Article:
David Prosser: Some hope for the high street at last

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The Independent Online

Outlook Retailers and economists alike were falling over themselves yesterday to warn that the April surge in retail sales recorded by the Office for National Statistics should not be taken as a signal the high street is returning to health.

One can see their point because last month was unusual. It included two bank holiday weekends and the best spell of April weather for as long as anyone can remember. No wonder shoppers went on a bit of a splurge.

The fear is that consumer spending – buffeted by all the headwinds we know about, from rising inflation to the Government's austerity measures – will fall back into the pattern seen during the first three months of the year, when it was flat at best.

It would be foolish to dismiss such fears. But there are one or two reasons to think the outlook for consumers might not be quite so depressing as received wisdom currently has it.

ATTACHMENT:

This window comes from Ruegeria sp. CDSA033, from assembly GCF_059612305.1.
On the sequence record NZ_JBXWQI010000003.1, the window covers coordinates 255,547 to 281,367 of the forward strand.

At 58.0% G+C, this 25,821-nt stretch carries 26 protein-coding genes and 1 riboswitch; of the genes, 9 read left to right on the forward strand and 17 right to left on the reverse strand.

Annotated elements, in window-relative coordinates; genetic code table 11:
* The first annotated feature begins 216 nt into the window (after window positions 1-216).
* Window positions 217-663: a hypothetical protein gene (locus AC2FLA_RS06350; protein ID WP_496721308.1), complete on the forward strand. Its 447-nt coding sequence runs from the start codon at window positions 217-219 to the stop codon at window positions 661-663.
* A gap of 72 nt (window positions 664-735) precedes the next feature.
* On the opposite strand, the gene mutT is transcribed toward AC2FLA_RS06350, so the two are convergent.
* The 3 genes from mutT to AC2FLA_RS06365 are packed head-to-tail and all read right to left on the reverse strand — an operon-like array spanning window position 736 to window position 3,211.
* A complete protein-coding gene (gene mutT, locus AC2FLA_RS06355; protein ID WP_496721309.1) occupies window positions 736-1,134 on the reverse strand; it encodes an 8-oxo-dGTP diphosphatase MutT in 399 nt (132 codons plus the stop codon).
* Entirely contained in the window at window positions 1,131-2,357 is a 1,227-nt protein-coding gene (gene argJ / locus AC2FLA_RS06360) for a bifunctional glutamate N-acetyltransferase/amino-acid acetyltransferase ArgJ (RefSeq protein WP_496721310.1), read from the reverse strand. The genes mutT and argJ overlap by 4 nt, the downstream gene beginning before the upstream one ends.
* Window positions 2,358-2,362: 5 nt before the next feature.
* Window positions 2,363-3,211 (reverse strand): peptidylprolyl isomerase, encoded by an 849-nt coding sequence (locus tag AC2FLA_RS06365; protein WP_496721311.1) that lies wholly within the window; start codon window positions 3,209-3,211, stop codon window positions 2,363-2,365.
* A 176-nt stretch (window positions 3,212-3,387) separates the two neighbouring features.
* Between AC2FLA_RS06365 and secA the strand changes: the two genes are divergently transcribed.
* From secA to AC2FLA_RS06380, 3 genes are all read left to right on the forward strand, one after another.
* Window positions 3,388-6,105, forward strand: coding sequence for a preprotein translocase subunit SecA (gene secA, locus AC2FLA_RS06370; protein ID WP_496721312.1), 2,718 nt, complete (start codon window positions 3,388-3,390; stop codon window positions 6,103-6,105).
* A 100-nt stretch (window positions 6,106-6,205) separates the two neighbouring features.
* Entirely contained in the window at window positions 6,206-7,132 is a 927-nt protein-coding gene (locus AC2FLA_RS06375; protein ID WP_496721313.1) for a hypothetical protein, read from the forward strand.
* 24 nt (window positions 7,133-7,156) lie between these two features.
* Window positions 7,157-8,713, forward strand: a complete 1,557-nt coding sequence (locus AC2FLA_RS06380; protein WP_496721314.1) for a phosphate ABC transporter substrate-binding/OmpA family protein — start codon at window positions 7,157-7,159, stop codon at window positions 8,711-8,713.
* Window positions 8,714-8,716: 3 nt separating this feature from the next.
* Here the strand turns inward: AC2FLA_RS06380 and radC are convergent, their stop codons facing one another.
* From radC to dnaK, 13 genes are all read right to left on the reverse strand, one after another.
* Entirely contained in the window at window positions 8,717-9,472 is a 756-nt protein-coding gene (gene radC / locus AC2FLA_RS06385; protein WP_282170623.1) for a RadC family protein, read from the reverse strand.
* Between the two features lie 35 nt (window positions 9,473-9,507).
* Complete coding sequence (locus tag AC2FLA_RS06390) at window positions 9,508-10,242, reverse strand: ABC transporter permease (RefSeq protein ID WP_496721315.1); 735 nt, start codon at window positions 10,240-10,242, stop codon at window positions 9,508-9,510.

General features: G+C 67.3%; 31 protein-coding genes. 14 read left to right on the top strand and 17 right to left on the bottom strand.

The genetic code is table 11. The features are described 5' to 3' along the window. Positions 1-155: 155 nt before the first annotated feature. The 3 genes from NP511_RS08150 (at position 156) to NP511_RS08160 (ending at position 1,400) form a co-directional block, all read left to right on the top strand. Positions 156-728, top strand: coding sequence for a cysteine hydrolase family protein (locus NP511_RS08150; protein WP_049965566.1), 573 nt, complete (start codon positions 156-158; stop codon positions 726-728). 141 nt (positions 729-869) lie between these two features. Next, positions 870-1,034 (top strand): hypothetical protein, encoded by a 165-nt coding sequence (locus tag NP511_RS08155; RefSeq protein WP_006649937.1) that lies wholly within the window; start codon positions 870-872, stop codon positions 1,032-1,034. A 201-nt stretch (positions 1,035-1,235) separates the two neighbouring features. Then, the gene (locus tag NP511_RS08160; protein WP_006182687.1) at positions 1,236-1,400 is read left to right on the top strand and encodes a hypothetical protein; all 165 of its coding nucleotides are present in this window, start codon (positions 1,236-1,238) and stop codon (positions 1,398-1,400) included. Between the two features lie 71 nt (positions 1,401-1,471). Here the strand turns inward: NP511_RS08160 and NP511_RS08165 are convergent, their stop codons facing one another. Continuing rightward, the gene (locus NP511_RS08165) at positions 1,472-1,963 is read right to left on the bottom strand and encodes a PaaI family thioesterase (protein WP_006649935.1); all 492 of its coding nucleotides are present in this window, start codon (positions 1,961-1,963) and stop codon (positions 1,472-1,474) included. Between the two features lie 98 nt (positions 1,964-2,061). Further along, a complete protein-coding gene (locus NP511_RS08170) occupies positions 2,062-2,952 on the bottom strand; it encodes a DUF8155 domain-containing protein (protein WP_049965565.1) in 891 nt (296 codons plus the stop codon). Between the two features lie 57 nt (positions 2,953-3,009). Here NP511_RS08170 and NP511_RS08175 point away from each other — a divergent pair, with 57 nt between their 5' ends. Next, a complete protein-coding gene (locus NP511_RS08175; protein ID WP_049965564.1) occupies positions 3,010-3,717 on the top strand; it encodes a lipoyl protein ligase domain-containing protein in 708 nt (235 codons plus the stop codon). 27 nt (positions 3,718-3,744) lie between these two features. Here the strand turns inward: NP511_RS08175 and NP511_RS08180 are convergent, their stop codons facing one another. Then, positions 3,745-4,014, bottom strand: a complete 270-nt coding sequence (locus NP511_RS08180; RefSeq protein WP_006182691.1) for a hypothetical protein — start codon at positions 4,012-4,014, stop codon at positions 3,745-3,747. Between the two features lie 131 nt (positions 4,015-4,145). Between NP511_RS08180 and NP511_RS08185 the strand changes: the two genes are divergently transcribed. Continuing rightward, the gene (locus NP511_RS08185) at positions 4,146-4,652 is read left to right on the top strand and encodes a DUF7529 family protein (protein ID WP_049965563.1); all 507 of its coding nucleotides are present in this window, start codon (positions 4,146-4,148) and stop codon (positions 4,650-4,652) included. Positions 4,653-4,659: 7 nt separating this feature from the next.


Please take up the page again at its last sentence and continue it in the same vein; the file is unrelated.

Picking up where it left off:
One of these is psychological. The fear of bad news to come is often worse than the news that actually arrives, which can sometimes be liberating. For example, public sector workers have been operating under the threat of mass dismissal for a year, but most of them now know whether or not their jobs are safe. Similarly, until the Budget just gone, people thought another round of tax rises might follow those unveiled in last year's emergency Budget. In the end, the pain was limited. Consumers at least have a little more certainty about what lies ahead.

Also, the headline figures on the economy are confusing. Construction companies, for instance, do not accept the picture painted by the cataclysmic official statistics on their performance. Employment appears to be rising more quickly than makes sense given the GDP numbers.

Finally, fortunes are wildly divergent around Britain. Retailers with exposure to recovering areas will trade better than those stuck in more depressed regions.

None of which is to say the good times are back for retailers. But just as we should be careful about celebrating yesterday's figures, so we should avoid falling into the trap of assuming doom lies ahead.